The Swedish season may have ended but when the Europa League resumes in February a handful of former apprentices will be given the opportunity to write their names into football folklore.
Led by Graham Potter, their intrepid English coach, Curtis Edwards, Doug Bergqvist, Jamie Hopcutt and Andrew Mills will all hope to play a part when Ostersunds FK face Arsenal in the last 32 of European football’s second major competition.
It is a tie of David vs Goliath proportions, especially when you consider that Arsene Wenger has been manager at Arsenal longer than Ostersunds have been in existence.
Until recently that existence was in the lower reaches of Swedish football, but Potter and his band of English imports have inspired three promotions and also a first trophy, last season, when they won the Swedish Cup.
Mills, the latest recruit, a goalkeeper who hails from Huyton in Liverpool, had been discarded by Macclesfield Town, when LFE provided him with assistance by sending him out to Sweden on the Player Placement programme.
“I’d stopped playing and lost the love [for football] after being released, so it was a big thing,” he told LFE.
“I spoke to LFE and they were really helpful explaining how it would be and that it might be a good opportunity to get back into football. It was tough moving away because I was close to my Mum and little brother but now they see this and how far I’ve come and are really proud. She always says it’s the best decision I’ve ever made, which I agree with.
“I started off in Division Four. I went from being at Macclesfield to the fifth or sixth tier in Swedish football.”
It was a startling life change, as was dealing with the sub-zero temperatures that have been known to plummet towards minus 20 in Northern Sweden where Mills was located. It was certainly a far cry from the North West of England.
While Arsenal’s superstar players are likely to test that comfort zone further, it is not a concept that the Ostersund players are unfamiliar with. The OFK players performed Tchaikovsky’s ballet Swan Lake to local residents last summer before more recently producing a concert, where the squad were asked to rap on stage.
“It was in front of two-and-a-half-thousand people,” Mills said. “I’m not a singer or a rapper by any stretch but it was a good experience, something I’d never done before and it opens your mind to what you can do and your confidence grows from it.
“As a football player, when you take yourself outside of the football pitch and put yourself in that kind of environment it does make you braver facing other situations you’re not used to.”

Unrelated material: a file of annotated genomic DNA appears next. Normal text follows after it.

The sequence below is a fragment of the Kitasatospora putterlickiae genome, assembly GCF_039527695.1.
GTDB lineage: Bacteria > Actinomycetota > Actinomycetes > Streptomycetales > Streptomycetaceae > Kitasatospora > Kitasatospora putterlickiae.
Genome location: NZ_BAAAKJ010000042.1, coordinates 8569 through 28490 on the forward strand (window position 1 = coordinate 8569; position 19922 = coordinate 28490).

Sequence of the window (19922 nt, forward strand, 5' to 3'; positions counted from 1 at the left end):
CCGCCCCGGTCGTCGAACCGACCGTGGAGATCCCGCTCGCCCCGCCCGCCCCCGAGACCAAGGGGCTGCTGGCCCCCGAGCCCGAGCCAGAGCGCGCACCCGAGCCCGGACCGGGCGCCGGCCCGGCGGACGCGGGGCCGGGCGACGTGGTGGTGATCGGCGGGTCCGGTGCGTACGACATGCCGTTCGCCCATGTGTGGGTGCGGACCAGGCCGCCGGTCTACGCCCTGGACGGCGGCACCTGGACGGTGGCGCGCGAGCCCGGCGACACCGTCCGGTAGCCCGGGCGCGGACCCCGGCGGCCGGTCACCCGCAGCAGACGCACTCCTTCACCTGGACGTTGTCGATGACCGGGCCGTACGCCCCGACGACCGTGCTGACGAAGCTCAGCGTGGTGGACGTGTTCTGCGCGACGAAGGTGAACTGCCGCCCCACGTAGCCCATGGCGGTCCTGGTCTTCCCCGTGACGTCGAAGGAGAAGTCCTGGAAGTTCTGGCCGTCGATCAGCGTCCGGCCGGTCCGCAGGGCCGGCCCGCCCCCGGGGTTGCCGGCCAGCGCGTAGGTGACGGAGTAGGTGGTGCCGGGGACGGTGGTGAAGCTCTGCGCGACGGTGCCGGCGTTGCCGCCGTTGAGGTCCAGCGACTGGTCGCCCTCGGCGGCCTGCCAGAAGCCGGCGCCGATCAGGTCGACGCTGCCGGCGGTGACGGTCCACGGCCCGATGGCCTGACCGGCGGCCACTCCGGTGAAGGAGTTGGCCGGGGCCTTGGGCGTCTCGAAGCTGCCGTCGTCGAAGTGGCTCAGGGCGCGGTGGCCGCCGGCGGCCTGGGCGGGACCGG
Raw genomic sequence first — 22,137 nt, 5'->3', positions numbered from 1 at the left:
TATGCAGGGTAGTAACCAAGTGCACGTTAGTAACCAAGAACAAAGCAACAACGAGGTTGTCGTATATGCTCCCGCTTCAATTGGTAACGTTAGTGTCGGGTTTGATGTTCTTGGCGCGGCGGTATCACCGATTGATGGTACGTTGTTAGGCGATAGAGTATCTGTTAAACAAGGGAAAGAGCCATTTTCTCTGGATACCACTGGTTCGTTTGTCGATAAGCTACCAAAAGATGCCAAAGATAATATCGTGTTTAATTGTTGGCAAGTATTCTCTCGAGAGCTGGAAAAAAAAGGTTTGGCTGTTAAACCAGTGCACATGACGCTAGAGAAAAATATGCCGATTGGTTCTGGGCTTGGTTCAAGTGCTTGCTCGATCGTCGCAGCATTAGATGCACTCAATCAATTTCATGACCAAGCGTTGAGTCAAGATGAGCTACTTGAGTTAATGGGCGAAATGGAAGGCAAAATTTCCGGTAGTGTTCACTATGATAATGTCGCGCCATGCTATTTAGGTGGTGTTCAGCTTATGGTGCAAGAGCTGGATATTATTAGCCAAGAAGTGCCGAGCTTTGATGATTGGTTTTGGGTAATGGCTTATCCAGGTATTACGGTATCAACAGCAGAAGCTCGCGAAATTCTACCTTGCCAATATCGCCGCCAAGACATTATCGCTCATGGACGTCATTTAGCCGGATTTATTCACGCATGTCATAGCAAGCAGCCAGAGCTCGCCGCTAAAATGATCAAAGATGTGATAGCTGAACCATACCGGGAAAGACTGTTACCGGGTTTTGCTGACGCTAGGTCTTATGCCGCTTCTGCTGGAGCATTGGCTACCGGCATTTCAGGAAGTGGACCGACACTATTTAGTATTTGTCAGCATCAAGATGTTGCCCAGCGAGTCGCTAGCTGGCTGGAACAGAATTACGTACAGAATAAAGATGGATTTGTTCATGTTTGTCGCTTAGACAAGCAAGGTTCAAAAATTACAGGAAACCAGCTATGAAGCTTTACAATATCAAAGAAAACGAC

Mills’s story is one of perseverance and hard work and he is making the most of the opportunity he has been handed.
“I have loved it and wouldn’t change any part of my journey,” he adds. “It’s all just one big learning curve and I’ve matured as a person. Starting at the lower level you see the bigger clubs out here on TV and it feels a million miles away but one or two good seasons can change everything. It’s crazy.
“When I first moved over I could just about make beans on toast but you get used to it and start to enjoy things like that. You have to adapt and cooking is now one of my favourite hobbies.”
Mills had been in Sweden for just over three-and-a-half years, earning contracts with various clubs when his big chance arrived in the summer.
“I’d signed at IFK Ostersund in Division Two but the manager said there would be opportunities with Ostersunds FK, the team managed by Graham (Potter) which was a big attraction and convinced me to turn down other offers,” he continued.
“Within the first two weeks at IFK, Ostersunds called me up to go on a pre-season tour to Tenerife because they needed a keeper. When the second choice goalkeeper at Ostersunds got injured, I was called-up to their Europa League squad away at Galatasaray.
“We went to the ground three hours before kick-off and all their fans were booing and going crazy. It was what you’d imagine an away game at Galatasaray to be like, especially after we’d beaten them 2-0 at our ground.
“It just made the experience more special, seeing that kind of atmosphere.”
A permanent transfer saw Mills sign a one-year deal at the Swedish top flight club this month, meaning he is again eligible to feature in the Europa League, after their passage was confirmed by a 2-0 victory over Zorya Luhansk in November.
“It was kind of surreal really because you’re checking like how AC Milan, Arsenal, teams like that, who I’ve always watched growing up on TV, were doing, just in case we got them,” Mills said.
“I was hoping we’d get Everton but they haven’t got through. I’ve got a few mates that are Blues back home and they’ve messaged me saying it’s funny that we’re still in it and they are out.”